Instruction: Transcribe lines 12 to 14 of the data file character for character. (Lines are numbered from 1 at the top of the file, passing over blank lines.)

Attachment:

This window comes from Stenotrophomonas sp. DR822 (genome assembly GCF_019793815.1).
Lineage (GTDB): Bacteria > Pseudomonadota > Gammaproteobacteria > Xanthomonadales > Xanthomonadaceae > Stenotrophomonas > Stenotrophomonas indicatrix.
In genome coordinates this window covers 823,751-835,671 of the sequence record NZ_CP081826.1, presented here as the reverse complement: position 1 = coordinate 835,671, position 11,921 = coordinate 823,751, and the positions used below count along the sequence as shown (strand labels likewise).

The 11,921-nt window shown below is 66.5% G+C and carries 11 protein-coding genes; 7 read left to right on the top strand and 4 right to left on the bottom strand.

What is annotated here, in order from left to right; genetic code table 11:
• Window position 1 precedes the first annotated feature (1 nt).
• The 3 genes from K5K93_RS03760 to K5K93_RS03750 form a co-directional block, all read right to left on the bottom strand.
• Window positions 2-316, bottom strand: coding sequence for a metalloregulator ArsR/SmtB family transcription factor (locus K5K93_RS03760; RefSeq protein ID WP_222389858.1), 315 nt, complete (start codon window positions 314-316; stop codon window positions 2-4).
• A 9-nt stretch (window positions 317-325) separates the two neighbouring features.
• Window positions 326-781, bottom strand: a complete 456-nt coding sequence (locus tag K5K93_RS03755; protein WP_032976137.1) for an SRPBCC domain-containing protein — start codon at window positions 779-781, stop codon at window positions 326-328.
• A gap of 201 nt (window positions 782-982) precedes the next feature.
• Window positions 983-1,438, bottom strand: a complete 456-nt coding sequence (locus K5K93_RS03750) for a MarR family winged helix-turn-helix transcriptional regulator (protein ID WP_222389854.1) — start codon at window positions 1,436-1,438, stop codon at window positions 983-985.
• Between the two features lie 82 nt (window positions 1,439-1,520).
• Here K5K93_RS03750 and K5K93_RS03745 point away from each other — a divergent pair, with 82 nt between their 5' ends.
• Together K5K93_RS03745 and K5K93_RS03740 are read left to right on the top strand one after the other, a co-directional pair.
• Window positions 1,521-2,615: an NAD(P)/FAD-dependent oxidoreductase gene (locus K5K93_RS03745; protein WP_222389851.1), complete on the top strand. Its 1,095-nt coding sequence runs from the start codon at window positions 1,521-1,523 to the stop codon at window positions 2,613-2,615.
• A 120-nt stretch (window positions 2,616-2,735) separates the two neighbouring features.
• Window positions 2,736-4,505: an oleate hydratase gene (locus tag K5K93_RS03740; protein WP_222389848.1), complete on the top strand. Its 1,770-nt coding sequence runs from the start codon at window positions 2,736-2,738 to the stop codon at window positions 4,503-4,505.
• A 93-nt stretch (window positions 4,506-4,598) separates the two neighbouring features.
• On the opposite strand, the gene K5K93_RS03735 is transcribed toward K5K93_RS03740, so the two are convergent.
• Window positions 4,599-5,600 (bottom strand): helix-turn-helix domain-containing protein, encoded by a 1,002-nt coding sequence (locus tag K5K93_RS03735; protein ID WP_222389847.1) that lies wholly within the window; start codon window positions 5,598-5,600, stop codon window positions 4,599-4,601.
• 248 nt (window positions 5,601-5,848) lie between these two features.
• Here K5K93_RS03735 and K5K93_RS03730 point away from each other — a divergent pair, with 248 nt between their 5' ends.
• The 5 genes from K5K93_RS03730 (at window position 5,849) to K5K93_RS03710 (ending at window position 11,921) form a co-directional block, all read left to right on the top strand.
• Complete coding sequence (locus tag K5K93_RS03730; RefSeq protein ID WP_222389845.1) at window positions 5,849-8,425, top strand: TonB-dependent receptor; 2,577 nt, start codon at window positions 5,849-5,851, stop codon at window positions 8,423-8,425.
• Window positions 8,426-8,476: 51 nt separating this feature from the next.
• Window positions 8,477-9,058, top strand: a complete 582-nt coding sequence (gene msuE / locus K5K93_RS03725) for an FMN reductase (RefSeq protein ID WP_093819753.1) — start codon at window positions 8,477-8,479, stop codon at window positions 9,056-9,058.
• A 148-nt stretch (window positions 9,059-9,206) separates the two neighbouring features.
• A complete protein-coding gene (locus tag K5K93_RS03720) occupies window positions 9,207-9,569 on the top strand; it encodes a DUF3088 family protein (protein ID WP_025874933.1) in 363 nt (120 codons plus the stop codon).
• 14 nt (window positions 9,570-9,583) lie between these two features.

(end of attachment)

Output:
• Window positions 983-1,438, bottom strand: a complete 456-nt coding sequence (locus K5K93_RS03750) for a MarR family winged helix-turn-helix transcriptional regulator (protein ID WP_222389854.1) — start codon at window positions 1,436-1,438, stop codon at window positions 983-985.
• Between the two features lie 82 nt (window positions 1,439-1,520).
• Here K5K93_RS03750 and K5K93_RS03745 point away from each other — a divergent pair, with 82 nt between their 5' ends.